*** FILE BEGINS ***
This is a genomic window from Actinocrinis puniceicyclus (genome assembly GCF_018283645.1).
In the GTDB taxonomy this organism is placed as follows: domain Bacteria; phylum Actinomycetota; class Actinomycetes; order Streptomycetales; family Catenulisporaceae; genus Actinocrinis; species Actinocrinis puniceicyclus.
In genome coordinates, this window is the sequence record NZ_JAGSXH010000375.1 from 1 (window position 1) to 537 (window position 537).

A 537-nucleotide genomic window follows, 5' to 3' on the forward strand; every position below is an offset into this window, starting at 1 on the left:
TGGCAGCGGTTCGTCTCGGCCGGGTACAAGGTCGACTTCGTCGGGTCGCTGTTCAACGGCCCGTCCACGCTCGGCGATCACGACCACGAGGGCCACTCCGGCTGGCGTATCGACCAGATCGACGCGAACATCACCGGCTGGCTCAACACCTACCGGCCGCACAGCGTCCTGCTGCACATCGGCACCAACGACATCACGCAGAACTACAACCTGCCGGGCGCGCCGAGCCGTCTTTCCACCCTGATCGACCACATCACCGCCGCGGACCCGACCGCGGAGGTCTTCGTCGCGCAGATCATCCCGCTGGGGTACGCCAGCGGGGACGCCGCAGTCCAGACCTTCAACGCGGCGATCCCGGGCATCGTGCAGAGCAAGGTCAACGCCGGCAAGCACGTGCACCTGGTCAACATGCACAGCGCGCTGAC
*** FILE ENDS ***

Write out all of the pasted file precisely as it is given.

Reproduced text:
This is a genomic window from Actinocrinis puniceicyclus (genome assembly GCF_018283645.1).
In the GTDB taxonomy this organism is placed as follows: domain Bacteria; phylum Actinomycetota; class Actinomycetes; order Streptomycetales; family Catenulisporaceae; genus Actinocrinis; species Actinocrinis puniceicyclus.
In genome coordinates, this window is the sequence record NZ_JAGSXH010000375.1 from 1 (window position 1) to 537 (window position 537).

A 537-nucleotide genomic window follows, 5' to 3' on the forward strand; every position below is an offset into this window, starting at 1 on the left:
TGGCAGCGGTTCGTCTCGGCCGGGTACAAGGTCGACTTCGTCGGGTCGCTGTTCAACGGCCCGTCCACGCTCGGCGATCACGACCACGAGGGCCACTCCGGCTGGCGTATCGACCAGATCGACGCGAACATCACCGGCTGGCTCAACACCTACCGGCCGCACAGCGTCCTGCTGCACATCGGCACCAACGACATCACGCAGAACTACAACCTGCCGGGCGCGCCGAGCCGTCTTTCCACCCTGATCGACCACATCACCGCCGCGGACCCGACCGCGGAGGTCTTCGTCGCGCAGATCATCCCGCTGGGGTACGCCAGCGGGGACGCCGCAGTCCAGACCTTCAACGCGGCGATCCCGGGCATCGTGCAGAGCAAGGTCAACGCCGGCAAGCACGTGCACCTGGTCAACATGCACAGCGCGCTGAC